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Our Views: To improve health, Rock County must focus on bad habits, poverty

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April 5, 2014

Rising health costs under President Obama's Affordable Care Act are a hot topic.

Workers see premiums and other out-of-pocket costs rise as employer health plans add new requirements and help pay for the previously uninsured and those in poverty or in poor health who are signing up for Obamacare. Retirees howl about more possible hits to Medicare Advantage plans to likewise offset Obamacare costs. Many low-wage workers complain Obamacare premiums are too expensive. All are legitimate concerns.

When it comes to health costs, however, many Rock County residents are their own worst enemies.

We eat too much and too many of the wrong things. We exercise little. Many of us drink too much or use tobacco. Many young people engage in unprotected sex, spreading diseases and leading to teenage pregnancies that risk premature births.

These bad habits are reflected in new annual rankings from the UW Population Health Institute and the Robert Wood Johnson Foundation. Rock County again finished a pitiful 62nd out of Wisconsin's 72 counties.

It was good to read that we trimmed our percentage of adult smokers, reduced our rate of obesity and improved physical inactivity. However, we moved only a point or two—not enough to halt the parade to doctors' offices.

As county health officer Karen Cain suggests, to really improve overall health, we need to fight poverty and boost education. Ozaukee County, ranked No. 1 in health, is Wisconsin's wealthiest county. Generally speaking, Cain noted, counties with the highest socioeconomic rankings have the best health scores.

“The more educated people are, the more their overall health is better,” Cain told Gazette reporter Gina Duwe in a March 28 story.

Cain isn't suggesting poor people are too ignorant for their own health. Instead, she sees good jobs as paths to affording optimum health care.

“If you have a good economy, people are more likely to have health insurance, are more likely to seek care and are more likely to know how to improve their health,” she said Friday.

It's worth noting that Rock County ranks close to the middle in median household income and that joblessness here, though still high, fell in the past year. Still, abject poverty plagues pockets of the county, and the percentage of kids living in poverty rose. On average, one of every four kids you see walking to school lives in poverty.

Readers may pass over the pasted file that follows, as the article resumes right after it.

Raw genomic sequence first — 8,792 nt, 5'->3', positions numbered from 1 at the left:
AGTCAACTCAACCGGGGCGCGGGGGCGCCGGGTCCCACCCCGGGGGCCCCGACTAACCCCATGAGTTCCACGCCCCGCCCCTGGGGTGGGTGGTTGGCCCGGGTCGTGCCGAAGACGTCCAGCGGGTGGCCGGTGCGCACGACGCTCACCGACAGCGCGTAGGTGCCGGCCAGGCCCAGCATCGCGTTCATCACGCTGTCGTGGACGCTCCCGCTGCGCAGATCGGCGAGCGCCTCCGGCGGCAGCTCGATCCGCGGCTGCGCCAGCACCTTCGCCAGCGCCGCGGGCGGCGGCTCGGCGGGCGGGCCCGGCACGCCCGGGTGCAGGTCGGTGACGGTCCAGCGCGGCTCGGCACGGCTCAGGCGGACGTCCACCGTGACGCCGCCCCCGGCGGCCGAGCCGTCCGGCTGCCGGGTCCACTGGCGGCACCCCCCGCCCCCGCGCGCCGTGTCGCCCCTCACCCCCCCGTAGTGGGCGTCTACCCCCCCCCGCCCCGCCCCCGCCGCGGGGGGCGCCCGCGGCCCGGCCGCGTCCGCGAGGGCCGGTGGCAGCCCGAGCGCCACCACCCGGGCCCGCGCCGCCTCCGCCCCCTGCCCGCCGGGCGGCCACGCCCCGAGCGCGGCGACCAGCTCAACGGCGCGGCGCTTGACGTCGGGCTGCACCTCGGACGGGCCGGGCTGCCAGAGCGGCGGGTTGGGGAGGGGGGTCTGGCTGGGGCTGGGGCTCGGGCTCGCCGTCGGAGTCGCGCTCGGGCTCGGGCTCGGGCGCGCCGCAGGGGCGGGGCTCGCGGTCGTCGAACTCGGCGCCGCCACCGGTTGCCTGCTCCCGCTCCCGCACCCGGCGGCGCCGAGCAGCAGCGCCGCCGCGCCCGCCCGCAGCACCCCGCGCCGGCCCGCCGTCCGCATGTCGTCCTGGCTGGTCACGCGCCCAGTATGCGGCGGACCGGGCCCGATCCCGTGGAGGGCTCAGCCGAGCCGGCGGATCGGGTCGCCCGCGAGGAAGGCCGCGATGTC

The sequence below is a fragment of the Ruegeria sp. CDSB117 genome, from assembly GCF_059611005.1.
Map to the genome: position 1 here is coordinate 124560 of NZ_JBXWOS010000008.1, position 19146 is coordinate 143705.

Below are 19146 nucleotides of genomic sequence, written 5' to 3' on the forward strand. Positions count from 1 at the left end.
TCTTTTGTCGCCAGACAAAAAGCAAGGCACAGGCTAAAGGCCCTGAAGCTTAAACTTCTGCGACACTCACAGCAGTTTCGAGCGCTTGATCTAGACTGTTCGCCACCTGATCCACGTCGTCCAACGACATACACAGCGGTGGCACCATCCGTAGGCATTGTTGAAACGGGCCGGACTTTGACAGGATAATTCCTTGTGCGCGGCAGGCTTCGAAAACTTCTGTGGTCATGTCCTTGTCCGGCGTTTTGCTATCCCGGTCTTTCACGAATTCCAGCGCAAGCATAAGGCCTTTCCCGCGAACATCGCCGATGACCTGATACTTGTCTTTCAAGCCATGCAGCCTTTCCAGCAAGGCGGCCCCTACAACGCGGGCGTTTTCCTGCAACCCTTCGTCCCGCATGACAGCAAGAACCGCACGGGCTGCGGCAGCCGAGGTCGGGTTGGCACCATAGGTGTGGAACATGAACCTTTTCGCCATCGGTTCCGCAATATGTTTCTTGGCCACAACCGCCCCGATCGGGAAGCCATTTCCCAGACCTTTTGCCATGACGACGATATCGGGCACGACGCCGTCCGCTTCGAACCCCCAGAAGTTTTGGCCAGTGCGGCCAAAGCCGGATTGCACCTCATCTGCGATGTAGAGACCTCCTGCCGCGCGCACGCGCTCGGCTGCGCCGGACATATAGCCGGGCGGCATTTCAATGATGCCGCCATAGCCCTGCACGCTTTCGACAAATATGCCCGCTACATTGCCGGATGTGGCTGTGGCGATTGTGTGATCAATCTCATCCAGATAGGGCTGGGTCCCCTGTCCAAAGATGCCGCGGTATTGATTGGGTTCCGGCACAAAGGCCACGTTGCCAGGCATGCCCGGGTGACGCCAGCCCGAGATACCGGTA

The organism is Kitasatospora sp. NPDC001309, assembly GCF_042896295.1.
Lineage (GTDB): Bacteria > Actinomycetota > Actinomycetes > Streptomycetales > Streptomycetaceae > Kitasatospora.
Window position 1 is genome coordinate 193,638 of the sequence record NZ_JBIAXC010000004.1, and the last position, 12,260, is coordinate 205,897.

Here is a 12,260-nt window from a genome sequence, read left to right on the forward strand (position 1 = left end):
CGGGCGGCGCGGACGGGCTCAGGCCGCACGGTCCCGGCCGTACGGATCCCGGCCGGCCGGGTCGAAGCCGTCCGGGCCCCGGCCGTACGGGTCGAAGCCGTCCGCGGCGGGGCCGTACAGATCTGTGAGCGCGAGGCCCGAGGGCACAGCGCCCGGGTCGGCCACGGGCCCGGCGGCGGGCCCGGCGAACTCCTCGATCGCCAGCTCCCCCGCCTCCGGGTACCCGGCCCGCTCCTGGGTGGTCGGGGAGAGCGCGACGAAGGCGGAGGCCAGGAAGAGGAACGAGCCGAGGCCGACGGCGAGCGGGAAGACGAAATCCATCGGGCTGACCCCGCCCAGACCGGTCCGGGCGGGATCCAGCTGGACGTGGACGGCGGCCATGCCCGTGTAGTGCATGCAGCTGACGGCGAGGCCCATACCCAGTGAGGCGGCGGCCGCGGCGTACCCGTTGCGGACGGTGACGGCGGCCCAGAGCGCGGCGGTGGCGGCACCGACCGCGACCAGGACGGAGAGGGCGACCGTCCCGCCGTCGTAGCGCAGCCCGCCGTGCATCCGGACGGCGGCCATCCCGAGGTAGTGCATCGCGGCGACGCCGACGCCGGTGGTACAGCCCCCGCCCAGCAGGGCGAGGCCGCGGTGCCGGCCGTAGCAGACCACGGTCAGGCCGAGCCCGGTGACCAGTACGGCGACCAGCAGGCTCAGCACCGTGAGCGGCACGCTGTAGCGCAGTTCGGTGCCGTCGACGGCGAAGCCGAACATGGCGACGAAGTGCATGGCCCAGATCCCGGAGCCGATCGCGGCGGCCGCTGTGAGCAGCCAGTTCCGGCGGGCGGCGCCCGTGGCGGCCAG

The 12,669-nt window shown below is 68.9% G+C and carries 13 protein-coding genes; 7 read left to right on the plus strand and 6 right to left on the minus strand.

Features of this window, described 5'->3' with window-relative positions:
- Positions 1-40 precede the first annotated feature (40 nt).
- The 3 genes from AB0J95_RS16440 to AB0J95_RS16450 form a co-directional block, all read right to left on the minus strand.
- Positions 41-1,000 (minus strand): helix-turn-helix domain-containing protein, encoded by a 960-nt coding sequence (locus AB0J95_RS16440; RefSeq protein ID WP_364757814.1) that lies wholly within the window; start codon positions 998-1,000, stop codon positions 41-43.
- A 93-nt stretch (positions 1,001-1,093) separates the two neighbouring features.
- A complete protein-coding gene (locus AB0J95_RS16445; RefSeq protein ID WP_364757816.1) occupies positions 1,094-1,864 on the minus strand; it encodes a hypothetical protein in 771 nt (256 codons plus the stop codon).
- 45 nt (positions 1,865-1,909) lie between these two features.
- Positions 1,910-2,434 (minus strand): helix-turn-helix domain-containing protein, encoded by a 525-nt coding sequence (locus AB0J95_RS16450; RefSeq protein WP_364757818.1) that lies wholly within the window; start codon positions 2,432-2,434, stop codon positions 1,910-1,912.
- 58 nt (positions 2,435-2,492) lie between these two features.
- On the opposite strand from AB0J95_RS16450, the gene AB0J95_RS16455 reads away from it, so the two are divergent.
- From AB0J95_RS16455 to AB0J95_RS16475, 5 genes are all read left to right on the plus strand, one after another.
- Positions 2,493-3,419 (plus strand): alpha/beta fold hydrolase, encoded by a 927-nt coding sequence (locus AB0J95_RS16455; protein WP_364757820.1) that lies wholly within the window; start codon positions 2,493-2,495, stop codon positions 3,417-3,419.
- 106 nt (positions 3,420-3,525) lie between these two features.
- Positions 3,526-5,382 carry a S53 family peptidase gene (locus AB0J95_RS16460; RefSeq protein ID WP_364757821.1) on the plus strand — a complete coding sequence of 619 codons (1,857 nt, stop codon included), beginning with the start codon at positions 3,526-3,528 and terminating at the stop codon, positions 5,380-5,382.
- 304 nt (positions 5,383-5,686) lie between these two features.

Officials see ways to improve the county's health ranking. Since July 2012, they've been using a $450,000 federal grant to boost physical activity in gym and regular classrooms, to buy a cafeteria salad bar and start a school garden in Edgerton, to increase access to local produce, to educate kids about the dangers of candy-flavored cigarettes and to encourage more apartment complexes to go smoke free.

Unfortunately, the grant runs out in September.

Hospitals and the county health department also are teaming up to complete a community health needs assessment. Federal law requires one every three years. Besides the bad lifestyle choices noted above, the last report also found we don't use enough preventive health screenings, lack sufficient treatment for mental health and substance abuse issues and have woefully inadequate dental health.

Hospitals and health officials will use assessment data to better focus future programming. Meanwhile, municipal and school officials should keep in mind how boosting education and incomes can help us stay healthier. Each of us also should consider how halting our bad habits might save us health care dollars.

Cain says Rock County is blessed with a trail system for exercise and opportunities to buy healthy foods at farmers markets and groceries.

She added: “It's not impossible to change our personal habits to improve our health.”



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